Study Finds That Dual-Earner Married-Couple Families Were More Likely to Weather the Recession

SmithKBIOA new study authored by Kristin Smith, a family demographer at the Carsey School of Public Policy and research associate professor of sociology at the University of New Hampshire, finds that American families are increasingly relying on the income of women to make ends meet.

Dr. Smith analyzed data from the Census Bureau’s Current Population Survey from 2000 to 2013. She found that the incomes of single-earner household stagnated during the period but dual-earner families have done quite well economically due to the earnings of married women.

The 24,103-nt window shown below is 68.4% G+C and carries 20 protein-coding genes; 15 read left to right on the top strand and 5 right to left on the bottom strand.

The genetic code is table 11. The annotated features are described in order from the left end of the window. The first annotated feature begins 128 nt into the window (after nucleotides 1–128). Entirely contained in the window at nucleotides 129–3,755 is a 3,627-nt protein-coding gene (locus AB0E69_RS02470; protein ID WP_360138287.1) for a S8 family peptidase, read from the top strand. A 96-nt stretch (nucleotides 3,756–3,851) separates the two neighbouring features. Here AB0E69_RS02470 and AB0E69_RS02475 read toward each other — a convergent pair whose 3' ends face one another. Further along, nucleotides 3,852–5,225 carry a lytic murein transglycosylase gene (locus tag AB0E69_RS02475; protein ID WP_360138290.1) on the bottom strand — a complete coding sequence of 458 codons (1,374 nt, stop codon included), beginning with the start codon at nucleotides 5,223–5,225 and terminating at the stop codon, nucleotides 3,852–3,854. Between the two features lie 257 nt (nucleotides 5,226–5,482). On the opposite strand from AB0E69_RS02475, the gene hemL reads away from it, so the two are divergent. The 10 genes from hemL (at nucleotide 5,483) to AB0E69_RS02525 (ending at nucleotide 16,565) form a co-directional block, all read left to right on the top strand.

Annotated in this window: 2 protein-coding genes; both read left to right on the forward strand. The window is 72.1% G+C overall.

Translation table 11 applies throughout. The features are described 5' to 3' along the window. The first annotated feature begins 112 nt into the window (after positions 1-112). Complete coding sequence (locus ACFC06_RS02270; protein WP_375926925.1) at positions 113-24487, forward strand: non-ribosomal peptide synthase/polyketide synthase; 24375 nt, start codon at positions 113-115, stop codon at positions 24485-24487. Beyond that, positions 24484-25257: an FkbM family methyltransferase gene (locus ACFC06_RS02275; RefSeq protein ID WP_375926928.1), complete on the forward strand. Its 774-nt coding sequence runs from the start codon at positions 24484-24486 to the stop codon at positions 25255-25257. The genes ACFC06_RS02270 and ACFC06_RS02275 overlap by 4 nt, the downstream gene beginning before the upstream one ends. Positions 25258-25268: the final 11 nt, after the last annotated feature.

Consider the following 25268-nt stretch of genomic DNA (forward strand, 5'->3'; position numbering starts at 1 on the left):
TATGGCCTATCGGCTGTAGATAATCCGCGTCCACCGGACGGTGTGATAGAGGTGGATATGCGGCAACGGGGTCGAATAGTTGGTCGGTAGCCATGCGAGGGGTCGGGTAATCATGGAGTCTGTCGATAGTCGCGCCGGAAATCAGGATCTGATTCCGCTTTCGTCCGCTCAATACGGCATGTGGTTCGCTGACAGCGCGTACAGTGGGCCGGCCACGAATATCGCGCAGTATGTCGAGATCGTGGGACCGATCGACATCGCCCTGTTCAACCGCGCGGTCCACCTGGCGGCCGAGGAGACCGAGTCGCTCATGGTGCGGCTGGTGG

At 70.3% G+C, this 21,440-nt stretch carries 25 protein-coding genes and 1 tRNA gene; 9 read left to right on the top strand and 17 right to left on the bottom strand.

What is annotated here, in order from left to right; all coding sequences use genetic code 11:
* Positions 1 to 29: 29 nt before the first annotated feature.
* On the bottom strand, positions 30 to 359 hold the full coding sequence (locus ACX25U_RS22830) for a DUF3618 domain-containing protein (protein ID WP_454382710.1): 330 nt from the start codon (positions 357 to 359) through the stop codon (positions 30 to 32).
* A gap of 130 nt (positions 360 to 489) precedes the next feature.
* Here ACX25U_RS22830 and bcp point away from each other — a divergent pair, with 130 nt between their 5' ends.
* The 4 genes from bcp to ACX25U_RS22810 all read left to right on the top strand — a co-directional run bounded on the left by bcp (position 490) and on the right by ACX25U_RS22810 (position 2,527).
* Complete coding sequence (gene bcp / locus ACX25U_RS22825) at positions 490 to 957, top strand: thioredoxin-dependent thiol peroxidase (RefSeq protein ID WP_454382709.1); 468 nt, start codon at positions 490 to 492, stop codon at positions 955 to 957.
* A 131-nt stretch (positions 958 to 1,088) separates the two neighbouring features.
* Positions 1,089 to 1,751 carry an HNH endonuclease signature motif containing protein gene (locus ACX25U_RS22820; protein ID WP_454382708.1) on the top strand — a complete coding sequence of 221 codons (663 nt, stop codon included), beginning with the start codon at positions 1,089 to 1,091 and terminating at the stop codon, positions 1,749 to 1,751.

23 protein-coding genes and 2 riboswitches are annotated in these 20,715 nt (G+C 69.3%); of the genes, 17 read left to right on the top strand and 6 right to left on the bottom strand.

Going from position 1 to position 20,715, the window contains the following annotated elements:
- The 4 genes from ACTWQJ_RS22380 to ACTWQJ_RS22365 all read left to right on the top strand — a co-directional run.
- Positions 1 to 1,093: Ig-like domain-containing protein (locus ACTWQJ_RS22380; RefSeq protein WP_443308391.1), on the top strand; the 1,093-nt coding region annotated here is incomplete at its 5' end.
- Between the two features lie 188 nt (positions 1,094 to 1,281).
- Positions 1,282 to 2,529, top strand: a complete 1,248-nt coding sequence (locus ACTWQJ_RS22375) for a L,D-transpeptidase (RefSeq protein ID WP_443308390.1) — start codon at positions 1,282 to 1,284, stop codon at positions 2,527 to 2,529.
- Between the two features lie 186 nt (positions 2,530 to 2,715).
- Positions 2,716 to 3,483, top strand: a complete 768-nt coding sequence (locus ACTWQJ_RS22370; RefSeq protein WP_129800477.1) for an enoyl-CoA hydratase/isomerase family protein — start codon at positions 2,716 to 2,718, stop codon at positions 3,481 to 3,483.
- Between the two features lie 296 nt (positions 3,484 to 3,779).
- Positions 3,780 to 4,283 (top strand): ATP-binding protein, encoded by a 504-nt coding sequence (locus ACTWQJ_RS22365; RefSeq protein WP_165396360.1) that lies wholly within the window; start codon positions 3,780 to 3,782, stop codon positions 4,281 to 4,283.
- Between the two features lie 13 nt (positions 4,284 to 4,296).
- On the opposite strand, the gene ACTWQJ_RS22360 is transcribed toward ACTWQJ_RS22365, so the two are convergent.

“Rising family income among married-couple families coupled with falling income among single women and single men have exacerbated income equality among families,” Smith said. “State and federal policies that raise wages and encourage better benefits, such as health insurance and worker flexibility for low-wage part-time workers in small businesses could make a substantial difference in the lives of American families.”

Dr. Smith is the co-editor of the book, Economic Restructuring and Family Well-Being in Rural America (Penn State University Press, 2011). She is a graduate of the University of Vermont and holds a master of public health degree from Tulane University in New Orleans and a doctorate from the University of Maryland.

The study, “Women As Economic Providers: Dual-Earner Families Thrive As Women’s Earnings Rise,” is available here.

Filed Under: Research/Study


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